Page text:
Prenatal remediation strategy significantly reduces lead poisoning in children
An initiative in St. Louis targeted the homes of pregnant women to receive inspection and remediation of lead hazards before the birth of a child. According to a study just published in the American Journal of Obstetrics and Gynecology this measure prevented childhood lead poisoning and reduced the overall burden of lead toxicity in children. Historically, the city had used an approach that waited until a child tested positive for lead poisoning, and then addressed home lead hazards to prevent future harm.
"Our data provide evidence that a program of prenatal home screening and lead hazard remediation is effective," reports lead author Daniel R. Berg, MD, MPH, of the Department of Internal Medicine, Family Care Health Centers, St. Louis, Missouri. "Children not only had a lower rate of poisoning, but also a lower average blood lead level. This is significant, since decreased intelligence in children is observed at blood lead levels below the government definition of lead poisoning, and no safe threshold of lead exposure in children has been found."
The Heavy Metal Project targeted the homes of pregnant women from a clinic primarily serving African-American women on Medicaid to receive prenatal home inspection and remediation of lead hazards. Home inspections were conducted by certified inspectors, and when lead was found, remediation efforts included paint stabilization, window replacement, and cleaning. Blood lead levels were obtained from 60 children. The average blood lead level among participants was 2.70 micrograms per deciliter (µg/dL) versus 3.63 µg/dL for controls. Blood lead levels greater than 5 µg/dL were found in 13.3% of study participants and 22.5% of controls.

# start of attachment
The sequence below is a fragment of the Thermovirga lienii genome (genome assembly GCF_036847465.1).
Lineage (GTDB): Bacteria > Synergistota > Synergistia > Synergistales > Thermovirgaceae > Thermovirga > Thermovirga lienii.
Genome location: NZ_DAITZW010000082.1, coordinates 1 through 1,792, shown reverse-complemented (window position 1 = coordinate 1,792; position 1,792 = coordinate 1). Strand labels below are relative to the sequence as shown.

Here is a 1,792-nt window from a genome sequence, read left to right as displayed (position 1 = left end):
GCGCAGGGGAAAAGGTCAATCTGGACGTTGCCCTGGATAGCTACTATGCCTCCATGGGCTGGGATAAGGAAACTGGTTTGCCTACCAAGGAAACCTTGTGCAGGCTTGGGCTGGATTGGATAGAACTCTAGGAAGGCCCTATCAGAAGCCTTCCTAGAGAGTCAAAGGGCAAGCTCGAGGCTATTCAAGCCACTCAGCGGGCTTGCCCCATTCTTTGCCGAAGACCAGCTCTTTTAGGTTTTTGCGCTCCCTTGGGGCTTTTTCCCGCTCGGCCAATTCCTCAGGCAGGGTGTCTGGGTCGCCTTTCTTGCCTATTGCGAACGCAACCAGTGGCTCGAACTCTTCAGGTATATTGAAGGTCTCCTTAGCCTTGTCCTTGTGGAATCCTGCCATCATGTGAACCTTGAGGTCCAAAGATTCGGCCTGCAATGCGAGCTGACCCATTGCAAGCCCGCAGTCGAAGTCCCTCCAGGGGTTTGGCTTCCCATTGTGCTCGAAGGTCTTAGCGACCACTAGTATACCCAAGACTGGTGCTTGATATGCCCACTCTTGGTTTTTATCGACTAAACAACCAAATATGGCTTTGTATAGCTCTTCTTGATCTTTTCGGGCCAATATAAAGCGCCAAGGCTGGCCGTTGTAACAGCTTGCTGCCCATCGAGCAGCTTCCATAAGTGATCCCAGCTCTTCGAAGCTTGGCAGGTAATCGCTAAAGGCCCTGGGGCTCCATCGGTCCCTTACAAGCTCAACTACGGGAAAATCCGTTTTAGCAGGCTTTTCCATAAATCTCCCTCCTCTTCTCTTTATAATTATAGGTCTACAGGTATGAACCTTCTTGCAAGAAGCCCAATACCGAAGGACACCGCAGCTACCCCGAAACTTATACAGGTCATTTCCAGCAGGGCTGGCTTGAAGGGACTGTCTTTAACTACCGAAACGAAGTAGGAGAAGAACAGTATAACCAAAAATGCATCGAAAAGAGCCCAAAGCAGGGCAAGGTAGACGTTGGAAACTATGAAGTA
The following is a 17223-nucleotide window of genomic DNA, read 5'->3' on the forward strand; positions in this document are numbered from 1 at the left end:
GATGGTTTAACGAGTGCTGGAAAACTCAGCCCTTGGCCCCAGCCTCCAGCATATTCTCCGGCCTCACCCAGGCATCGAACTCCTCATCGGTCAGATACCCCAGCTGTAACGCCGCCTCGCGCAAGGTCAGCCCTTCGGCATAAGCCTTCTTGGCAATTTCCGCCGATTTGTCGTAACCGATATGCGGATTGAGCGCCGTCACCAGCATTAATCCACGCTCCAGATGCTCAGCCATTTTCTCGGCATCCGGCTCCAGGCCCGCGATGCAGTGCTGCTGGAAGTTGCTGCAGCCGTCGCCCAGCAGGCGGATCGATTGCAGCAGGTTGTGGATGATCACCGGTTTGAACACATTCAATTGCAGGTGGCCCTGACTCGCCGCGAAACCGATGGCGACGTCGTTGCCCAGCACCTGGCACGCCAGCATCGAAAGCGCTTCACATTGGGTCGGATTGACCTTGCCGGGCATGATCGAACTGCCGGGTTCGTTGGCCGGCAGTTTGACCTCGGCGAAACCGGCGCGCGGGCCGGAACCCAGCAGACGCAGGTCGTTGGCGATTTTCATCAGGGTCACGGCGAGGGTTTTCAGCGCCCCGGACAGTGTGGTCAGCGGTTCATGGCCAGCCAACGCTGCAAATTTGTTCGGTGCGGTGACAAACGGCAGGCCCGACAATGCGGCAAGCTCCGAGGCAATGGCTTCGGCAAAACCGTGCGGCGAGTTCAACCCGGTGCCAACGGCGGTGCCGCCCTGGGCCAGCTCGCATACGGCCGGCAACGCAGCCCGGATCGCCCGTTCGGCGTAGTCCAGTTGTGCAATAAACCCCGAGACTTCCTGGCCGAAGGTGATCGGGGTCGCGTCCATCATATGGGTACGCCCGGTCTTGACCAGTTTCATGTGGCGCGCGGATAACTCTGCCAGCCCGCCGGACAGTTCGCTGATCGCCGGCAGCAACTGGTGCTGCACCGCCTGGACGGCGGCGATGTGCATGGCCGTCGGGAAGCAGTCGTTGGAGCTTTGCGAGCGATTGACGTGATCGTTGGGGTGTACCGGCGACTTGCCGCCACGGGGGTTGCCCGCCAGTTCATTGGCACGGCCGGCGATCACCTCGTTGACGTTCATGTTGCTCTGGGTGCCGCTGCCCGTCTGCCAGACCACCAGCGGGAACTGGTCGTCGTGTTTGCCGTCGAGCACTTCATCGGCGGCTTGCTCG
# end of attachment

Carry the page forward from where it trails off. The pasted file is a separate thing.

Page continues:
A recent study in Philadelphia that screened and remediated newborns' homes did not show similar results. However, 62.5% of the homes in the St. Louis study underwent remediation, while only 28.2% of the homes in Philadelphia did. The control population in St. Louis was older at the time of blood testing, and St. Louis possibly has a riskier housing environment.
The authors note that ideally, cities would be able to correct lead hazards in all available housing, but this is not financially possible. "Long term solutions will only be possible with well-designed public policies which make use of both private and public monies for building repair, demolition, creation of new affordable housing developments, and targeted home screenings such as the one in our study," says Dr. Berg.
Obstetricians should refer high-risk patients for prenatal home lead hazard screening and remediation, the authors recommend. "Philosophically, this screening is similar to screening pregnancies for potential complications, and newborns for congenital metabolic diseases. Lead poisoning, however, is more prevalent than many disorders," Dr. Berg notes. "Neonatal screening can detect a treatable disease in 1 of 800 newborns, but screening the homes of pregnant women for lead hazards can prevent lead poisoning in 1 of 27 children in the City of St. Louis."
Journal reference: American Journal of Obstetrics and Gynecology
Provided by Elsevier
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